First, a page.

Notes and Editorial Reviews
The radiantly melodious yet sorrowful A minor Quartet is eloquent but never overstated. The G major Quartet is perhaps the most remarkable of all, judged as a dramatic, not to say enigmatic, Schubertian personal document or even a kind of testiment; the composer himself only heard the first movement performed (in March 1828) and the whole work was not played in public until 1850. Here again, I have only praise for this performance, which seems to me to reveal the wounded heart of the work although the Allegro assai finale is taken a trace more unhurriedly than one might expect. Indeed, these are performances of distinction, based, I suspect, on the Melos's long experience of playing these three great quartets and the earlier but no less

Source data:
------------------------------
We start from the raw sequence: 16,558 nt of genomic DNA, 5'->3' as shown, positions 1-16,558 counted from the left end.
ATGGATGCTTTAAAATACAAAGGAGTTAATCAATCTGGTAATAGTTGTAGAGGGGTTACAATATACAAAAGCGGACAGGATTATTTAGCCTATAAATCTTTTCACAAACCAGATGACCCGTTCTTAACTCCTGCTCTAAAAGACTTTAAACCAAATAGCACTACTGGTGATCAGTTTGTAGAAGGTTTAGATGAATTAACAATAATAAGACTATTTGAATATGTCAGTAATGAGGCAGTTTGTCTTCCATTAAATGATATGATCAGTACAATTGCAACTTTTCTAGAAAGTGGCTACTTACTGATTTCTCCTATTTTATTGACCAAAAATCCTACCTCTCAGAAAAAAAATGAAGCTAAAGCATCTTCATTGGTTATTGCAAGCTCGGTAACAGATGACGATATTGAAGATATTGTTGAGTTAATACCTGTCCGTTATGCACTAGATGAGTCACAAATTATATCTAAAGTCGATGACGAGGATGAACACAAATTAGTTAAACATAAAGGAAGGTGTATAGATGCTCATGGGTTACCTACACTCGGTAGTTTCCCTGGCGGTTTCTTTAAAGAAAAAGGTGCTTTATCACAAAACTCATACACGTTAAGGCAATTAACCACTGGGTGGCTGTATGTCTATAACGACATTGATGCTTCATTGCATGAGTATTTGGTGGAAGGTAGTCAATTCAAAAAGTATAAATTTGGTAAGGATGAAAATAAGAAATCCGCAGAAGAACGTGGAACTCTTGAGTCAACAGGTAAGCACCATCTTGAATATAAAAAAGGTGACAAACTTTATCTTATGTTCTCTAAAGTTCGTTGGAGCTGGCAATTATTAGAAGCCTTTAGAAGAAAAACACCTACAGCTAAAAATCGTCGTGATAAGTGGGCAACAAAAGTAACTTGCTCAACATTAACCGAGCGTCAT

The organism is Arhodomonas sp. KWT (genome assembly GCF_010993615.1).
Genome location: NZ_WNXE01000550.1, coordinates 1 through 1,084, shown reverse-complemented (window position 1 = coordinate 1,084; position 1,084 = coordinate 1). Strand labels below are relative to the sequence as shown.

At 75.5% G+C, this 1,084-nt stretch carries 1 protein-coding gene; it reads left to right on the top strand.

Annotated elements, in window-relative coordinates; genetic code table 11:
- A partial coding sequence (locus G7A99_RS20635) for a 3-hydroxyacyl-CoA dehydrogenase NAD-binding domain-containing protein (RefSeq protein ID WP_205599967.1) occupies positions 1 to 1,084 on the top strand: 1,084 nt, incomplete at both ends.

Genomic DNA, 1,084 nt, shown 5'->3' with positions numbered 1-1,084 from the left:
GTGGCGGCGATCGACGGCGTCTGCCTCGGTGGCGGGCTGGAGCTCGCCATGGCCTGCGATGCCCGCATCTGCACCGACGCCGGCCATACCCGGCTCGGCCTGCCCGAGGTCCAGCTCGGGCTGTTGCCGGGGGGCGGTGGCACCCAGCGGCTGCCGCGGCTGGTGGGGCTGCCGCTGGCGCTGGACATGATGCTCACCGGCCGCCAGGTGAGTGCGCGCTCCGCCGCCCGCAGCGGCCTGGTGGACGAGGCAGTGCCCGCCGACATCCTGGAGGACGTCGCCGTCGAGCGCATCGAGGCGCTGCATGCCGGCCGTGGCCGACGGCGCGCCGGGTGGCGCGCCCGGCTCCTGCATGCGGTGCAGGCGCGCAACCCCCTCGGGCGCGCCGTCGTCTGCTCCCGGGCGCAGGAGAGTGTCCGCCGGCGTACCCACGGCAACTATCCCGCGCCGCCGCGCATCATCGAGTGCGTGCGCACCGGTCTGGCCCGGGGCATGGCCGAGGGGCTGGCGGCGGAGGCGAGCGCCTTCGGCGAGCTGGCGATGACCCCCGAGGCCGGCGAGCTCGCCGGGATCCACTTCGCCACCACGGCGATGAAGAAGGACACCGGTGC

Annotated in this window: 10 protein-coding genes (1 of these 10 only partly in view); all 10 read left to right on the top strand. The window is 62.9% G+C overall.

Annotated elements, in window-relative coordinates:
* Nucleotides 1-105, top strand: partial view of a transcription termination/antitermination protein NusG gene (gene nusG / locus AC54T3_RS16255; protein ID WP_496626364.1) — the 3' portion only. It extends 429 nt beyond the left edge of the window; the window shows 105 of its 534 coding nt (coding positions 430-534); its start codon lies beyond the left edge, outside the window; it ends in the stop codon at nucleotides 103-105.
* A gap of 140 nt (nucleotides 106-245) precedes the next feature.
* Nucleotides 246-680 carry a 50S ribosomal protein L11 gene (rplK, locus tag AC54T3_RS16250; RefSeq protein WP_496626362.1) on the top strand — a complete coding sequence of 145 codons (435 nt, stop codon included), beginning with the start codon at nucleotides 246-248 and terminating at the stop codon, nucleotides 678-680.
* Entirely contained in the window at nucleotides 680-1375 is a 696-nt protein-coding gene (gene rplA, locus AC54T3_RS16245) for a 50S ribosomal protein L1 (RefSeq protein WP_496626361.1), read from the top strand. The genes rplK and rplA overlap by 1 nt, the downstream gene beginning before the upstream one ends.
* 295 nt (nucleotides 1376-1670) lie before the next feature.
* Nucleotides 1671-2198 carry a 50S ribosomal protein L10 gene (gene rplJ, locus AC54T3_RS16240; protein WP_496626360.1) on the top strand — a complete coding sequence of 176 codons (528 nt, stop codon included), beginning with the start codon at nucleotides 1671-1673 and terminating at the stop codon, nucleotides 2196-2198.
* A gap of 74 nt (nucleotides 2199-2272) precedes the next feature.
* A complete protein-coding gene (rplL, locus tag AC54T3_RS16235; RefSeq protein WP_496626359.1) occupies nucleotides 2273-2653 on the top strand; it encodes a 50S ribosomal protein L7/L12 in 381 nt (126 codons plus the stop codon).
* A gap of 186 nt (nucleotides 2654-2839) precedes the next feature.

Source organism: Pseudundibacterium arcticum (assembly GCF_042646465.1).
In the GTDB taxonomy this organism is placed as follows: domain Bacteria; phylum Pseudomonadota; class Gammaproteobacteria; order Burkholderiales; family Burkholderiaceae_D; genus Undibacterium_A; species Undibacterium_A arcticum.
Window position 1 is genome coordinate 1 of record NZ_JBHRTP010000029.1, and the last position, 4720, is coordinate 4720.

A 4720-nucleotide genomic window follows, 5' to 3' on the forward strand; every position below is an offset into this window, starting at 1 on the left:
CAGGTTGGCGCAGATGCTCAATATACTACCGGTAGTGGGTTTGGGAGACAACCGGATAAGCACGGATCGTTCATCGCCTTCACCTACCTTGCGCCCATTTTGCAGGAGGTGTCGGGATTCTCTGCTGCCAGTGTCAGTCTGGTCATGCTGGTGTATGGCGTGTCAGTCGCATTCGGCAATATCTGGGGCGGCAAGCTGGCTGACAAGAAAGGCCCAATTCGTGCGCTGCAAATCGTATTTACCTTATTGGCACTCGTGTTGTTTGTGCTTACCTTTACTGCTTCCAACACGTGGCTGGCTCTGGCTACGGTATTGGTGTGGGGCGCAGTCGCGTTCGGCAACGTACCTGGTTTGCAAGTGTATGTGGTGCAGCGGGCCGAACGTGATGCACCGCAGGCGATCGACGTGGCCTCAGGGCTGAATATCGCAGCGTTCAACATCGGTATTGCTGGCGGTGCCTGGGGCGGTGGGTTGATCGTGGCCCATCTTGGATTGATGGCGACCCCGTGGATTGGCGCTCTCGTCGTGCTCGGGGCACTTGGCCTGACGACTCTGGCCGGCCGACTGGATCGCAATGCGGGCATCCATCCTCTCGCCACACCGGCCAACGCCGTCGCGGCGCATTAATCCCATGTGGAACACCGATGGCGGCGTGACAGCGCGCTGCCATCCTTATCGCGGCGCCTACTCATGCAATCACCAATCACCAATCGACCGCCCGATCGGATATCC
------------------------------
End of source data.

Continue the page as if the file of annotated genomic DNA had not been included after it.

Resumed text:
fine Quarlettsatz in public. They may be warmly recommended to collectors seeking a version of this music and even to those who already possess good ones.
-- Gramophone [12/1992]
reviewing the original release of this title
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